In a move that can be called surprising, Royal Caribbean Group has decided to sell its luxury cruise brand Azamara to the New York-based Sycamore Partners.
Sycamore Partners is a private equity firm based in New York. The firm specializes in consumer, distribution, and retail-related investments. The purchase of the small boutique cruise line has been reported to have cost Sycamore Partners $201 million.
Royal Caribbean Shifts Focus
The sale of Azamara will allow Royal Caribbean to focus on its other brands, Royal Caribbean International, Celebrity Cruises, and Silversea. Richard D. Fain, Chairman and Chief Executive Officer of Royal Caribbean Group, noted:
“Our strategy has evolved into placing more of our resources behind three global brands, Royal Caribbean International, Celebrity Cruises, and Silversea, and working to grow them as we emerge from this unprecedented period; even so, Azamara remains a strong brand with its tremendous potential for growth, and Sycamore’s track record demonstrates that they will be good stewards of what the Azamara team has built over the past 13 years.”
The fact that Royal Caribbean acquired a 67% controlling stake in luxury cruise brand Silversea in June 2018 and took full ownership of Silversea in 2020 has always surprised many in the industry. It meant the company had two competing companies under its management.
In an ever stronger luxury cruise market, the sale of the smaller, 3-ship Azamara will allow RCL to shift focus towards managing just Silversea. With Seabourn Cruise Line, Viking Cruises, Crystal Cruises, Hapag Lloyd, and Regent Seven Seas showing considerable growth over the last few years, the company has to focus on one company alone.
Not only that, with newcomers like the Ritz Carlton yacht collection and Scenic Cruises, more competition is on the way. The older ships of Azamara were just not going to cut that.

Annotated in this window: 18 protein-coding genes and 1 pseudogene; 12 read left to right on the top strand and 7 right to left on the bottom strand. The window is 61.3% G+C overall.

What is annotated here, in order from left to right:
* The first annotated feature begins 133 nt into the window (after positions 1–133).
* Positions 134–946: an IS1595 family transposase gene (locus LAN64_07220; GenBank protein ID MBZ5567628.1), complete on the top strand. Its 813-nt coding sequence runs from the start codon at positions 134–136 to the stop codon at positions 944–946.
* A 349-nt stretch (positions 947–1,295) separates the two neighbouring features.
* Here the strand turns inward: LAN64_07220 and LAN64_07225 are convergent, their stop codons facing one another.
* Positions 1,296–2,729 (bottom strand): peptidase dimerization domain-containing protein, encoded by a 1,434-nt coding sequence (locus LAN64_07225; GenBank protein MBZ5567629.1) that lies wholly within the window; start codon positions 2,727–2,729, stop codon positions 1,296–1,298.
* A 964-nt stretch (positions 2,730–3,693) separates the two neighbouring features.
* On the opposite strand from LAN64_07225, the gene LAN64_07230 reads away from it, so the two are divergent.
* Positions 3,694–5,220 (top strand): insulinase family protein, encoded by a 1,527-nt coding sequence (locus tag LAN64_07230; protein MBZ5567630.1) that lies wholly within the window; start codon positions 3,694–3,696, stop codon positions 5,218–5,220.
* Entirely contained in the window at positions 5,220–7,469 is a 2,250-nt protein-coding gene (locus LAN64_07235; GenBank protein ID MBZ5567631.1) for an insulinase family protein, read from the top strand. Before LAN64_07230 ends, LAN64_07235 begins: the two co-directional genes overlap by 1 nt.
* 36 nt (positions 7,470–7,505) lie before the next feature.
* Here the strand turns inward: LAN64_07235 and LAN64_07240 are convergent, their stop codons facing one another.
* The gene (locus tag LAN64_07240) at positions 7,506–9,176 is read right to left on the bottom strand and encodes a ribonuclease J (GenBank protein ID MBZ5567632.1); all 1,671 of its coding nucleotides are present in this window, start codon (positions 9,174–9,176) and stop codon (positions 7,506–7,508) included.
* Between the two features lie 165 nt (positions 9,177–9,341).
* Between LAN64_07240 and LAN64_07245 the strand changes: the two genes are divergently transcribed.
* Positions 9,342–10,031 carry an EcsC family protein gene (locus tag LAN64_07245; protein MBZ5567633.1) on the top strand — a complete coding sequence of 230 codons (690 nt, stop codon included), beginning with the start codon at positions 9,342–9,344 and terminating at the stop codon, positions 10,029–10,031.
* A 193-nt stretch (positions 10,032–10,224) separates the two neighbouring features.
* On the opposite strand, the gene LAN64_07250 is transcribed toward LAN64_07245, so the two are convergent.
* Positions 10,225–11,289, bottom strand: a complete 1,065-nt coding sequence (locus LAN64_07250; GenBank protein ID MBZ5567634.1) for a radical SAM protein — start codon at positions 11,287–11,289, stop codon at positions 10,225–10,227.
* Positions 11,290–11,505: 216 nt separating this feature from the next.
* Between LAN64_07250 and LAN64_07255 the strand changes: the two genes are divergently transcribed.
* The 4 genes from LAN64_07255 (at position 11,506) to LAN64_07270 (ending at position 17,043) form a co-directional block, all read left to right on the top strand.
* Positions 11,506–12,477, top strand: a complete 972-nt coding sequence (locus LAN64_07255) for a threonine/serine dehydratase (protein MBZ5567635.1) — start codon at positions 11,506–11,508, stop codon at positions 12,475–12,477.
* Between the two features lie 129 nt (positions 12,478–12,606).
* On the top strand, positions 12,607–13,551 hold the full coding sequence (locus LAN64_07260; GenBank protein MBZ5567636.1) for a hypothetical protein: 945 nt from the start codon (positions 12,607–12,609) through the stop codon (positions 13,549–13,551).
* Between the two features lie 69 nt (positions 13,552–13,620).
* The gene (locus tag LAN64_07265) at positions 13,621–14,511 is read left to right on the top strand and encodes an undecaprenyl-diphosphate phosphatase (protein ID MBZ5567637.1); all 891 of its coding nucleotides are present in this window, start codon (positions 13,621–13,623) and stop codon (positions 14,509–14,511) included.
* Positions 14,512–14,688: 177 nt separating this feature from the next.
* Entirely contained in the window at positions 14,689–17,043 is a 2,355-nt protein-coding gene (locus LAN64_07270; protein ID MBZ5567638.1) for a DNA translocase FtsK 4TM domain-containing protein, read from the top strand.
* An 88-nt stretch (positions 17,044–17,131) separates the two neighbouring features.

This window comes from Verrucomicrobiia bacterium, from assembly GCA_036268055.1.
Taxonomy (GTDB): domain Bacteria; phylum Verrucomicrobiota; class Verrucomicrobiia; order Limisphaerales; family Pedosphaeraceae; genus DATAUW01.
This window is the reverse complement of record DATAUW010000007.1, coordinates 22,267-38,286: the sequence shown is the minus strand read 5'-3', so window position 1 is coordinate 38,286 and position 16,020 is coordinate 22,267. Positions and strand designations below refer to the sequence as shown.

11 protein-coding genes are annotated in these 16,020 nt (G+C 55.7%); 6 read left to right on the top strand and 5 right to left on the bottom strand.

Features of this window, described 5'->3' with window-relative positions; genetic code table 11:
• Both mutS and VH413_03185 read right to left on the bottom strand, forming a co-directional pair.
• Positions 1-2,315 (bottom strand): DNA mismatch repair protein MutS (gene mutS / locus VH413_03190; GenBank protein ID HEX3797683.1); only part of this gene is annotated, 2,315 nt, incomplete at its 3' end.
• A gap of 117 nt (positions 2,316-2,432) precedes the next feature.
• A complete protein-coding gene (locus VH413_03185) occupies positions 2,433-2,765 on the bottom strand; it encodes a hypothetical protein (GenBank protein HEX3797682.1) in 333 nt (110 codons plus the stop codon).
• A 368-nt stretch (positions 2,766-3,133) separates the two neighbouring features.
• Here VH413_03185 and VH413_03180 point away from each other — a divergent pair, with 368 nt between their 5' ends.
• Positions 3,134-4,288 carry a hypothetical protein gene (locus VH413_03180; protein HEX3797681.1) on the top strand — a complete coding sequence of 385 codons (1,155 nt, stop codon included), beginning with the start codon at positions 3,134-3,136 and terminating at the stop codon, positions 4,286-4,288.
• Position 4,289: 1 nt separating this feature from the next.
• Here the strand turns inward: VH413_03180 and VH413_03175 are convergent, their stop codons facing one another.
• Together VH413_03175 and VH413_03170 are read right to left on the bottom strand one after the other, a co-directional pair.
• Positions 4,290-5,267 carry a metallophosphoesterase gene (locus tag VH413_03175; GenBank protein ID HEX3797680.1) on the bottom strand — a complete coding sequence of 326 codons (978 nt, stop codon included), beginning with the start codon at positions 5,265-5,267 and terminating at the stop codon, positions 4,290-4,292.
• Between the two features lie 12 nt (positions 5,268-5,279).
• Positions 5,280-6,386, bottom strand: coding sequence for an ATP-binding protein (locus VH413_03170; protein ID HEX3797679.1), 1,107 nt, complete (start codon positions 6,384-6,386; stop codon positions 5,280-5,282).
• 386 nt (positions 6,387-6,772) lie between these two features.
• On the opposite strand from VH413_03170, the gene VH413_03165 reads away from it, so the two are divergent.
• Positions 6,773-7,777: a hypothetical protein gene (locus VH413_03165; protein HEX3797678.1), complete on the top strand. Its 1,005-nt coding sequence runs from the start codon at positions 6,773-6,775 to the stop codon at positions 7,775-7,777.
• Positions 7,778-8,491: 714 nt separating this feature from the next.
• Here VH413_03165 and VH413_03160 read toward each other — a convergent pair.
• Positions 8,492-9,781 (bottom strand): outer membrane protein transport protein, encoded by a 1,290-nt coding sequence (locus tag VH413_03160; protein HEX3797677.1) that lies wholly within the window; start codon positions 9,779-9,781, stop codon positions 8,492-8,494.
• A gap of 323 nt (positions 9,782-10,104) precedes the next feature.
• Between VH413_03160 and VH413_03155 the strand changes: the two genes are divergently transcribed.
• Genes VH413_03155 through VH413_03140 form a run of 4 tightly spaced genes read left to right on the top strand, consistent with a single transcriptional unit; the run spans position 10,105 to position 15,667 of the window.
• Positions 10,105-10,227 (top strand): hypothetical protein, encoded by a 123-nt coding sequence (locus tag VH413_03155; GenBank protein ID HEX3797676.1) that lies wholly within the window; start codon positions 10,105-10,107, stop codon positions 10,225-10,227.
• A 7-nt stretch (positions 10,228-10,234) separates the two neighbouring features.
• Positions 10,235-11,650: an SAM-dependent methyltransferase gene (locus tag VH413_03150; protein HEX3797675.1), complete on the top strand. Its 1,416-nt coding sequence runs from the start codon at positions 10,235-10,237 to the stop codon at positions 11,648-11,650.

Three Nice, But Older Ships
Azamara Club Cruises currently sails with three vessels to destinations including Asia, Europe, the Mediterranean, and South America. The Azamara Journey, Azamara Quest, and Azamara Pursuit all measure around 30,277 gross tons, with a total guest capacity of around 680 passengers.
Each vessel has been built around the year 2000 as part of the building boom operated by Renaissance Cruises, which later went bankrupt. To signify how small the cruise world actually is, the executive vice president for Renaissance at the time of bankruptcy was Frank Del Rio, the current President and CEO of RCL competitor Norwegian Cruise Line Holdings.
Azamara was established by Royal Caribbean in 2007 and was by far the smallest of the companies brands, representing only 1.5% of the company’s total operating income.
Although Royal Caribbean does not expect that the three vessels’ sale will have any material effect on the company, there is a 170 million cash impairment that the company has to take. It is another showing of the effects the pandemic is having on all cruise companies.
Earlier last week, Carnival Corporation announced more ships to be sold, increasing the number to 19 vessels that will be sold or scrapped in total.
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